First a disclaimer: Telejournalist and author Jiro Shinbo fully admits his educational background is in the humanities, not science. He also tells readers of his weekly column in Flash (May 5) that what he writes is presumptive and requires substantiation by the scientific method. With those two points on record, let us now proceed to the article's headline, which is phrased in the form of a question: "Why hasn't the number of infected people in Japan undergone an explosive increase?"
Considering the predictions of widespread infections issued by a number of public health experts, many others may be asking the same question. Look at New York City, he writes. The number of new cases had increased to 50 per day; but then within a span of six days, the number had risen to four digits. In Tokyo by contrast, the "known" number of cases was at 50. And three weeks later, the figure had increased four fold to 200. The rate of increase in Osaka was similar.
Compared with what has been occurring in the U.S. and Europe, so far, Japan appears to be fortunate.
Looking at the average worldwide, it has been estimated that an average of 80% of people infected with the coronavirus show only light, or no, symptoms. Another 20% require hospitalization, of which around 5% depend on intensive care in attempts to keep them alive.
With that, Shinbo raises four hypotheses that relate to his question. The first is, despite the differences in the volume of testing being performed in Japan as compared to other countries, Japan's figures do appear lower -- even among the most the elderly, who are the most vulnerable to the contagion. In this country, it's not customary for younger people to exchange hugs and kisses with elderly members of the same household. In Japan, a higher proportion of elderly also live alone (or with a spouse) compared to households in, say, Italy, where it's common for three generations to live under the same roof.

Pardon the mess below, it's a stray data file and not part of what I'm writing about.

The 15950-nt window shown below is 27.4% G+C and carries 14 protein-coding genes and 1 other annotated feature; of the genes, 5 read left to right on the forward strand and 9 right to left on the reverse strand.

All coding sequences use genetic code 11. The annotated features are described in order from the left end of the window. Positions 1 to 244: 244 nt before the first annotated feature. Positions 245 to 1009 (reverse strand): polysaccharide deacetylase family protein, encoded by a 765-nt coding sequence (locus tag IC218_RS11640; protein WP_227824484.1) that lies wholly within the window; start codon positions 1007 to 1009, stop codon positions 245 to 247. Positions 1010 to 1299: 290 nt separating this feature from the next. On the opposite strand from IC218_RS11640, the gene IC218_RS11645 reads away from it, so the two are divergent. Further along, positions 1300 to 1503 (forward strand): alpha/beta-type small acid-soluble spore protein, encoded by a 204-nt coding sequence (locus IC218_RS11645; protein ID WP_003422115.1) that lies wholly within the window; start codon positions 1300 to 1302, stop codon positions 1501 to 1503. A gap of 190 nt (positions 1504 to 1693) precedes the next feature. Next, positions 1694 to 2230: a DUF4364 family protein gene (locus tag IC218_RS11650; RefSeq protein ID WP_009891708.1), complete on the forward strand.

For generations to live separately may be undesirable in good times, but during a pandemic, it may be working to Japan's favor. Moreover, from the low percentages of positive results when testing for the virus in Japan's rural areas, where several generations do live together, it does not appear that incautious young people are spreading the virus to their grandparents in large numbers.
The second factor, writes Shinbo, may relate some sort of racial component. Some public health officials have raised the issue of greater vulnerability to infection, along with more severe symptoms, among people of certain racial groups and sub-groups. While socio-economic factors are also likely to be involved, it's possible a greater understanding of this phenomenon can offer some insight into controlling the spread.
A third hypothesis relates to personal sanitary practices. In Japanese, the polite word for toilet, otearai, literally means "hand-washing place." Even before the pandemic many Japanese could be seen wearing masks in public due to seasonal hay fever -- although foreign tourists may have had the mistaken impression their purpose was avoidance of contagious diseases. Be as it may, it's possible habitual hand-washing and wearing of masks may have had a somewhat beneficial impact on limiting the spread of the virus.
Shinbo's fourth hypothesis involves the so-called "herd immunity" that is anticipated to follow mass infection that's occurred in the hardest-hit countries. Since Japan cannot be said to be on the downward slope from a peak, then it is possible there is no benefit for it to continue halting social interaction. After all, he writes, the policy of "self restraint" cannot be maintained indefinitely.
"If, for the reasons stated above, Japan's risk of exponential increase in infections is not as high as in Europe or North America," he writes, "then while boosting protection for the most vulnerable elderly and promoting 'Japanese-style' sanitary practices, I believe it will be safe to revert to normal social activities."
Still, Shinbo cautions, he would only advocate a return to normal activities if confirmed through scientific evidence.© Japan Today